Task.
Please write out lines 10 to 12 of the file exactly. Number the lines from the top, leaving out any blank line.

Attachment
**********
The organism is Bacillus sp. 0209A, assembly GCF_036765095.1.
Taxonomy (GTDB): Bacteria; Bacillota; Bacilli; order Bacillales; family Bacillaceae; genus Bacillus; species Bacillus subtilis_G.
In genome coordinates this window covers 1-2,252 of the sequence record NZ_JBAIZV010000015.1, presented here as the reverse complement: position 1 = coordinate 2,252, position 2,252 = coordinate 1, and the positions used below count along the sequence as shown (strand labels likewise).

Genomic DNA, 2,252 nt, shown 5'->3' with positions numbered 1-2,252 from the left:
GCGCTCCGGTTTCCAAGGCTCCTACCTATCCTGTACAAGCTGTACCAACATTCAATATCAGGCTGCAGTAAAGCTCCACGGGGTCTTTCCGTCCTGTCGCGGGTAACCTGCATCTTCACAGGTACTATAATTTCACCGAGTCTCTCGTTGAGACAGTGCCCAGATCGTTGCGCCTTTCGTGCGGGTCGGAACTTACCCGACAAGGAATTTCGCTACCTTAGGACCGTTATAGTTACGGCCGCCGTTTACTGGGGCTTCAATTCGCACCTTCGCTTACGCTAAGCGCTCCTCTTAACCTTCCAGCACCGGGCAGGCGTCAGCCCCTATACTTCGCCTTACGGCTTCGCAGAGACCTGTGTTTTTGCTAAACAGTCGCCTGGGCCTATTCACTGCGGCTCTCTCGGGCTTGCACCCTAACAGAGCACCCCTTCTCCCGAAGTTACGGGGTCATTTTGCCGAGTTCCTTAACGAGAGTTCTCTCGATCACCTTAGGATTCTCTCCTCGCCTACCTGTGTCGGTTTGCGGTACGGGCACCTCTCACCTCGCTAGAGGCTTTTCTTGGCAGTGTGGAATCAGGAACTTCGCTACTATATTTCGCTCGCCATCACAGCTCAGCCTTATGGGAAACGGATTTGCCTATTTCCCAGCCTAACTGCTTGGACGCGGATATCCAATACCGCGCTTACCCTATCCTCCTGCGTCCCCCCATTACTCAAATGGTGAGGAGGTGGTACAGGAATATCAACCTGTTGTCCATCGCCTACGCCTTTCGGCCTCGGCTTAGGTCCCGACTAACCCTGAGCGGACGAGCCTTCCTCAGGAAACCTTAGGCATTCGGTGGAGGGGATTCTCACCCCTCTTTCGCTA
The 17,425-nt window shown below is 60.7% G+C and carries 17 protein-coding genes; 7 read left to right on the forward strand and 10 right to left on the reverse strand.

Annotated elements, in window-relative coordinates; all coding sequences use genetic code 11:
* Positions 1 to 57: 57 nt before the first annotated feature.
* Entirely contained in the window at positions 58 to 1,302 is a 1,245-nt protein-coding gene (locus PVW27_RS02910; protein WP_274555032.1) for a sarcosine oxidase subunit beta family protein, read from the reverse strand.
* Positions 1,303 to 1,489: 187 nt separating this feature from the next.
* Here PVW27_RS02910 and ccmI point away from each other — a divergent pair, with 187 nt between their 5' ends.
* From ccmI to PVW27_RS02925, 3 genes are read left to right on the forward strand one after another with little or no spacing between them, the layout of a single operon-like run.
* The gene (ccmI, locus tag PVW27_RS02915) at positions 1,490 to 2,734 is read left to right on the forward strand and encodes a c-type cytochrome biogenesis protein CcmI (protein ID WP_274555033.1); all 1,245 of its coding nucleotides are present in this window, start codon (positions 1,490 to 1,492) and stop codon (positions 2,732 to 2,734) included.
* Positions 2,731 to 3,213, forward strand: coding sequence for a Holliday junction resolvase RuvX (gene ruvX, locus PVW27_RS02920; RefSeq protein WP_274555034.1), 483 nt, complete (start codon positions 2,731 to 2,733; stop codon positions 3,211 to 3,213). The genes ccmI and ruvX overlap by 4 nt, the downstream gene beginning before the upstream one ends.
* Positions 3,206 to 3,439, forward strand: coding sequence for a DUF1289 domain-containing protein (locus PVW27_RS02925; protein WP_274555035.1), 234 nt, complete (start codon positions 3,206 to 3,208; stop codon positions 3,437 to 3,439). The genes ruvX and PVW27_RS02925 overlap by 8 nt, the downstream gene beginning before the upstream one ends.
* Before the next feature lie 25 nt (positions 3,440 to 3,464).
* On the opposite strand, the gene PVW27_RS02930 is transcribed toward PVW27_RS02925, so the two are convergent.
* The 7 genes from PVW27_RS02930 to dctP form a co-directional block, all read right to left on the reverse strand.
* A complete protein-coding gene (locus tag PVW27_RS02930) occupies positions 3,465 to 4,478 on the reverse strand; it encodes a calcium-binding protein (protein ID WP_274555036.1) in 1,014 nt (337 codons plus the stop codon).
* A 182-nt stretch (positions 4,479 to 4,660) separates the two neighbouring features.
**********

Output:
* Positions 1,303 to 1,489: 187 nt separating this feature from the next.
* Here PVW27_RS02910 and ccmI point away from each other — a divergent pair, with 187 nt between their 5' ends.
* From ccmI to PVW27_RS02925, 3 genes are read left to right on the forward strand one after another with little or no spacing between them, the layout of a single operon-like run.